New York-based independent label DRG Records certainly doesn't have the market on cast recordings to itself; the major labels still issue most of the original Broadway cast albums, and there are other competitors in the field. But 28 years into its existence, DRG continues to devote itself primarily to show music, and this sampler of cast recordings it issued between 2002 and 2004 gives a representative sense of the state of Broadway in the early 21st century. Of the seven albums drawn upon for the collection, three chronicled one-person shows, two presented revivals of Broadway shows, and two were original Broadway cast albums. Of those two last, however, one, Taboo, was a British import and the other, Little Shop of Horrors, was a revival of an off-Broadway show. So, there is no music here that was newly written for the Broadway stage, a surprisingly appropriate reflection of an era when the dispensers of the Tony Awards strain each year to find enough nominees in the new musical category. Broadway continually recycles its past, and here listeners are treated to music dating back to 1924 (Barbara Cook's performance of Irving Berlin's "What'll I Do," actually not written for a show) and including numbers from such vintage musicals as The Threepenny Opera, Follies, Annie Get Your Gun, and South Pacific. While the performers from Taboo, Little Shop of Horrors, and the revivals of Flower Drum Song and Wonderful Town are all excellent, the album is dominated by the three women who took their special productions to Broadway, Bea Arthur, Elaine Stritch, and Barbara Cook. In addition to their similarity (especially that between the funny, plain-spoken veterans Arthur and Stritch), the album reveals interactions between them, as Cook even tells a story about Stritch. The three are commentators about the history of Broadway, particularly Stritch, who presents a version of "There's No Business Like Show Business" in which she provides personal footnotes to the song's lyrics. Broadway's history is in good hands in the reminiscences of these women, but they also give this collection a distinctly retrospective feel.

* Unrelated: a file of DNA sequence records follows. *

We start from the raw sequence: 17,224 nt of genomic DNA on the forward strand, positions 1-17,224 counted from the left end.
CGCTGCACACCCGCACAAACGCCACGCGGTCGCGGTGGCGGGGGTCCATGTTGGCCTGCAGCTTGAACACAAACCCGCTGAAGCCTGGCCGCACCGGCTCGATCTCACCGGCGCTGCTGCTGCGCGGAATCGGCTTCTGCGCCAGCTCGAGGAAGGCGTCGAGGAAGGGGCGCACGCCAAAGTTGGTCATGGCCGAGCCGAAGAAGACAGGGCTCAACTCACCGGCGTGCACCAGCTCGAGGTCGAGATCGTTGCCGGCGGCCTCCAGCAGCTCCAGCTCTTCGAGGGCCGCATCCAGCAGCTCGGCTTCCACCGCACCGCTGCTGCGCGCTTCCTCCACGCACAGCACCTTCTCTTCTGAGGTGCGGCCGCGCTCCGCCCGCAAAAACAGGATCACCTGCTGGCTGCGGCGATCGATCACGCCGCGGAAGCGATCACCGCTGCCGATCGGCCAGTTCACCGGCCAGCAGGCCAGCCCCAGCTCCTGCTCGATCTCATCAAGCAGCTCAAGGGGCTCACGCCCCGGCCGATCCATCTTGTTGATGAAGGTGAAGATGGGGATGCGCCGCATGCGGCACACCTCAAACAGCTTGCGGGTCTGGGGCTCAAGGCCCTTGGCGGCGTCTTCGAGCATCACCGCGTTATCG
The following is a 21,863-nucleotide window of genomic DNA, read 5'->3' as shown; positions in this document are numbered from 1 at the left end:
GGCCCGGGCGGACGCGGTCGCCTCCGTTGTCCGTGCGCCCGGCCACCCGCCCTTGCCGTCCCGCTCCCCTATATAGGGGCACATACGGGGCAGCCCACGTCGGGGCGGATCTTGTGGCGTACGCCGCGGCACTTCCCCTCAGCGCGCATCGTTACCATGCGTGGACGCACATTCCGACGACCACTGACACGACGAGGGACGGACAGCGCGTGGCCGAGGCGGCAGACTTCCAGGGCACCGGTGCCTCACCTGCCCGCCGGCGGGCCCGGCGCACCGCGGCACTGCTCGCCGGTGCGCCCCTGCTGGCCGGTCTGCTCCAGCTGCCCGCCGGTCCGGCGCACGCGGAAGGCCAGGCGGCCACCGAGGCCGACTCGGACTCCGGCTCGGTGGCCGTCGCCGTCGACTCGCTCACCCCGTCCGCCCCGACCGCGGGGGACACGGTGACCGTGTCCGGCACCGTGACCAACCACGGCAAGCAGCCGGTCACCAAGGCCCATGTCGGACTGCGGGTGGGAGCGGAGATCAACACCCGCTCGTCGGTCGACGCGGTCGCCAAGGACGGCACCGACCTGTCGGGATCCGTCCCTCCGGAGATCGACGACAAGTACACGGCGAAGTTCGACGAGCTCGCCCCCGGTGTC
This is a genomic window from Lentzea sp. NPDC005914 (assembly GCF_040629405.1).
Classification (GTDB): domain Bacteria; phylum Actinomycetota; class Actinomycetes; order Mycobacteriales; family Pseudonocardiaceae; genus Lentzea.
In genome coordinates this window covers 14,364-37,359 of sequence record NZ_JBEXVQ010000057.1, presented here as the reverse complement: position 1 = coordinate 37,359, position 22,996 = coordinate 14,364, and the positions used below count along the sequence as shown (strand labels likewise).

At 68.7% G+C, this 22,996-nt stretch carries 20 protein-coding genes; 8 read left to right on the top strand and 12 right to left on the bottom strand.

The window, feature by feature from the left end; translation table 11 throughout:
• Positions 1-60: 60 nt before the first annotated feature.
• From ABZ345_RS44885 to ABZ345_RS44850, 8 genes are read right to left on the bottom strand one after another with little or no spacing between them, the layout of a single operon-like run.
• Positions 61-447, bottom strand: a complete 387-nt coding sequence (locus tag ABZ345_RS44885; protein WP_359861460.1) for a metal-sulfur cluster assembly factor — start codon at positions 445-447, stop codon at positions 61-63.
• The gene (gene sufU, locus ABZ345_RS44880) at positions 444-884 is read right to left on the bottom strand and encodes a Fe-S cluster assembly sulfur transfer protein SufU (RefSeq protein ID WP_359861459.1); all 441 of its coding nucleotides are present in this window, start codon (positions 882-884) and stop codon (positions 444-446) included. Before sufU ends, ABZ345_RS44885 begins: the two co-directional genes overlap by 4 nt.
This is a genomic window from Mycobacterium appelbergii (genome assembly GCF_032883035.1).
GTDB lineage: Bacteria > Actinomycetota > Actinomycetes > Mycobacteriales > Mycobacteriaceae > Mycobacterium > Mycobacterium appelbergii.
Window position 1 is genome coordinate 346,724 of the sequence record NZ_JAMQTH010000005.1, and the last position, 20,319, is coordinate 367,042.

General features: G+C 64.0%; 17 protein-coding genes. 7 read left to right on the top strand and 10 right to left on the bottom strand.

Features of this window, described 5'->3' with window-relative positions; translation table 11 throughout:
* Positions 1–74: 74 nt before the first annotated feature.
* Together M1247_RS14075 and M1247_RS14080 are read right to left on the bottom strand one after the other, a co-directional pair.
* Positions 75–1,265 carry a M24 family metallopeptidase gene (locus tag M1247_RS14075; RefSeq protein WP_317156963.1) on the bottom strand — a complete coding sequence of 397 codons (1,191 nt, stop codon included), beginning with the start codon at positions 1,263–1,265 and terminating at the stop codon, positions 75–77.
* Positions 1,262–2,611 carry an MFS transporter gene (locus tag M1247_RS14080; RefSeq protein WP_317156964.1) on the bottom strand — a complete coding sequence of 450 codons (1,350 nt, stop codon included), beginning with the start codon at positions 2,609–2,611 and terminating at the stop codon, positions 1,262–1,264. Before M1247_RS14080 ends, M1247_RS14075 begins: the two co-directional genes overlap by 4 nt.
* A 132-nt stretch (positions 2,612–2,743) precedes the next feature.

AllMusic Review by William Ruhlmann